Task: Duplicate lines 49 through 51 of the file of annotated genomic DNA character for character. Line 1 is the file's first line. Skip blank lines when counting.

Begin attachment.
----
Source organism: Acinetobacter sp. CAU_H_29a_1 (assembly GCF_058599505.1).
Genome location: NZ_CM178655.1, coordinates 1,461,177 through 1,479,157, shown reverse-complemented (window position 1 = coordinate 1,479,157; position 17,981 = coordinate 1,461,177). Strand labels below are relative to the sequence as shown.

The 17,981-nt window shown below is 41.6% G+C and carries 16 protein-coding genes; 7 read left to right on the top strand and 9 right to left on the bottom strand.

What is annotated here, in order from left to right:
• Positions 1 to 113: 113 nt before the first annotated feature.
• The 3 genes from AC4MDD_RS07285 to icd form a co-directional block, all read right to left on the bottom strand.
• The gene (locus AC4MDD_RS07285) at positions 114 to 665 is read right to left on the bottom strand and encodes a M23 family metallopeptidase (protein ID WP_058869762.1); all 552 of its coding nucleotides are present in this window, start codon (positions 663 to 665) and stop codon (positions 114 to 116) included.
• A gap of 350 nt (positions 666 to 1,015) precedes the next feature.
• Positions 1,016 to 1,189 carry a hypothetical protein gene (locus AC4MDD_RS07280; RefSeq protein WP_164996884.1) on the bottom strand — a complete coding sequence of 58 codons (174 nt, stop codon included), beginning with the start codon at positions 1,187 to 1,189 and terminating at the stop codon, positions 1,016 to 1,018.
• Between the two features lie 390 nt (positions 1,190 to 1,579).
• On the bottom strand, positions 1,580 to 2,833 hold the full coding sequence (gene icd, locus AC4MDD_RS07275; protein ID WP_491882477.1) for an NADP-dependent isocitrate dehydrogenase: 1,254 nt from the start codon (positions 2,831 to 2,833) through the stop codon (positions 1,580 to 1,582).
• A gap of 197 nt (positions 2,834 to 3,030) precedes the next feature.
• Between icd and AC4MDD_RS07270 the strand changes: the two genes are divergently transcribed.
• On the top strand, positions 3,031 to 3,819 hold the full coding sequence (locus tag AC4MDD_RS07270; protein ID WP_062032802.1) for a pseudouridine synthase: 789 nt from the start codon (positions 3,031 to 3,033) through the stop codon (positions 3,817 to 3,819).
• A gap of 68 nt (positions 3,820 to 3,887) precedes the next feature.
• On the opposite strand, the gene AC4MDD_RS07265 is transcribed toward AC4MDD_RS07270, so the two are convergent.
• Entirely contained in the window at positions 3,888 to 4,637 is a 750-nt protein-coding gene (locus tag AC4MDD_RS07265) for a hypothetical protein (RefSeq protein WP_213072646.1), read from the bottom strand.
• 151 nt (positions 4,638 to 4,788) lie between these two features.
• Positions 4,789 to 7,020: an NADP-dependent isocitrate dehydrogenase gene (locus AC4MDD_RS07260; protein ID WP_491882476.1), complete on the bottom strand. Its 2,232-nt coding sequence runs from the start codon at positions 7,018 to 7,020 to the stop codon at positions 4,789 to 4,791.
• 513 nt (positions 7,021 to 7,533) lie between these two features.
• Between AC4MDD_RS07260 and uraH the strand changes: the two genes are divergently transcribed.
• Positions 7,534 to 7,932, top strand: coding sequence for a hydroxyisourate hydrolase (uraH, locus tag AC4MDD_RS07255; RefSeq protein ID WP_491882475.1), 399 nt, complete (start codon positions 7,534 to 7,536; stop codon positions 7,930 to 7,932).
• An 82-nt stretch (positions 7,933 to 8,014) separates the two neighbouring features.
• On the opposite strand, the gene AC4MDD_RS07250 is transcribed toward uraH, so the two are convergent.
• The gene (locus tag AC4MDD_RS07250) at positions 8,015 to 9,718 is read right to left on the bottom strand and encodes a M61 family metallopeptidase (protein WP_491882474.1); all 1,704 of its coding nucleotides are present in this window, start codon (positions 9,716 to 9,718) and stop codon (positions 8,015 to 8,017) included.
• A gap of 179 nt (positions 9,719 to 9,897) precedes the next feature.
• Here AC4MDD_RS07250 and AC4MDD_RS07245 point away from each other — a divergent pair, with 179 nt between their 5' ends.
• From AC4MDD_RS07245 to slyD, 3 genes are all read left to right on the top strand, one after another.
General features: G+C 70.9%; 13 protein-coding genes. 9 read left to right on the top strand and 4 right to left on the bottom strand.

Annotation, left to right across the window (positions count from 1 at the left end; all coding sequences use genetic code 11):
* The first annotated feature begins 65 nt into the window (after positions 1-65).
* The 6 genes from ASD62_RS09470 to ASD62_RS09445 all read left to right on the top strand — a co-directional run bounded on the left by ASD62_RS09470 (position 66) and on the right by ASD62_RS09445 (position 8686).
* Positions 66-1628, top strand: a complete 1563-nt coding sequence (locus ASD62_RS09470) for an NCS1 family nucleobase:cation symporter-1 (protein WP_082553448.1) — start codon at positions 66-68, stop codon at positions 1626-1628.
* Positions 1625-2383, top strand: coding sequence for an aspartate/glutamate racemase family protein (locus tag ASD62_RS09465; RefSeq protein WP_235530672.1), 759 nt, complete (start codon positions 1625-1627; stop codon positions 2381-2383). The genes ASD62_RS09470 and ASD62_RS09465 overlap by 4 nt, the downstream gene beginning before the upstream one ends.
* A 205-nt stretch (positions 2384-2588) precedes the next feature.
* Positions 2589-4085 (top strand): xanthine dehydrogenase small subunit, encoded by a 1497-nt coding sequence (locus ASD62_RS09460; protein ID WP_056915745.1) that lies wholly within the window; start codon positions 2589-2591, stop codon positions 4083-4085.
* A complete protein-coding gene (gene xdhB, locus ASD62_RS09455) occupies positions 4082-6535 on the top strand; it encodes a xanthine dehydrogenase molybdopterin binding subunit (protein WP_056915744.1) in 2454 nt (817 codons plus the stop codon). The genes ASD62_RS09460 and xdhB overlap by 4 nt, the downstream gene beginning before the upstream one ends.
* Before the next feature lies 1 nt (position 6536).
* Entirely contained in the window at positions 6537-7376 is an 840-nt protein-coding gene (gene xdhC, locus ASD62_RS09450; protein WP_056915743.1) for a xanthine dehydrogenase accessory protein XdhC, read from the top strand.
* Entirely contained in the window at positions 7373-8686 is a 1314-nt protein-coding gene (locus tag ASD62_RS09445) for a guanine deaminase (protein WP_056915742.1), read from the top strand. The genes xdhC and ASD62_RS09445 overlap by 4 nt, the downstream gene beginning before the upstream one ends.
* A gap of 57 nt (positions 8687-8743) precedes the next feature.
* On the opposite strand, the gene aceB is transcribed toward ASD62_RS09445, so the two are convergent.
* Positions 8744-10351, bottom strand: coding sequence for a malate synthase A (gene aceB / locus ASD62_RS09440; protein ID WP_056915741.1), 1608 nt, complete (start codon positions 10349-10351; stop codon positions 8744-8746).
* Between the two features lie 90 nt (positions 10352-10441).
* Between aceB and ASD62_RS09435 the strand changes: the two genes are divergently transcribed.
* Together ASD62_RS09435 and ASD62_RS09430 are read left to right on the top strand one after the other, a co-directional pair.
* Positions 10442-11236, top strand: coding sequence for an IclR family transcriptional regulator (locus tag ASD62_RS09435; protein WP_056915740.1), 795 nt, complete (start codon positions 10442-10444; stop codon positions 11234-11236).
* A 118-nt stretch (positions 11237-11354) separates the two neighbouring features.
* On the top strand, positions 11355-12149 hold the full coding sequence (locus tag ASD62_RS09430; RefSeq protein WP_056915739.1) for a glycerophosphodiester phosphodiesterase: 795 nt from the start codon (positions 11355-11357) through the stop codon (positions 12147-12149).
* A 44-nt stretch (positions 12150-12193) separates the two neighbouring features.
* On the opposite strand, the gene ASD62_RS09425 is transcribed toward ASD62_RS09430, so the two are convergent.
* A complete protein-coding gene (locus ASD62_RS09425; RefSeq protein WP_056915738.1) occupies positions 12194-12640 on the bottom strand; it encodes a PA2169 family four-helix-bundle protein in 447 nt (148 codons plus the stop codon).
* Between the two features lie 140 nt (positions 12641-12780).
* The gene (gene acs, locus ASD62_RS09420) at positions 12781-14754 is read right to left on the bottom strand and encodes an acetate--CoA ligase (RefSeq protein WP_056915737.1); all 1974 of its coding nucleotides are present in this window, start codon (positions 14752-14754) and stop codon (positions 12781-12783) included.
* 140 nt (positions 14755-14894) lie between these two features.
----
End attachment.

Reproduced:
* On the top strand, positions 11355-12149 hold the full coding sequence (locus tag ASD62_RS09430; RefSeq protein WP_056915739.1) for a glycerophosphodiester phosphodiesterase: 795 nt from the start codon (positions 11355-11357) through the stop codon (positions 12147-12149).
* A 44-nt stretch (positions 12150-12193) separates the two neighbouring features.
* On the opposite strand, the gene ASD62_RS09425 is transcribed toward ASD62_RS09430, so the two are convergent.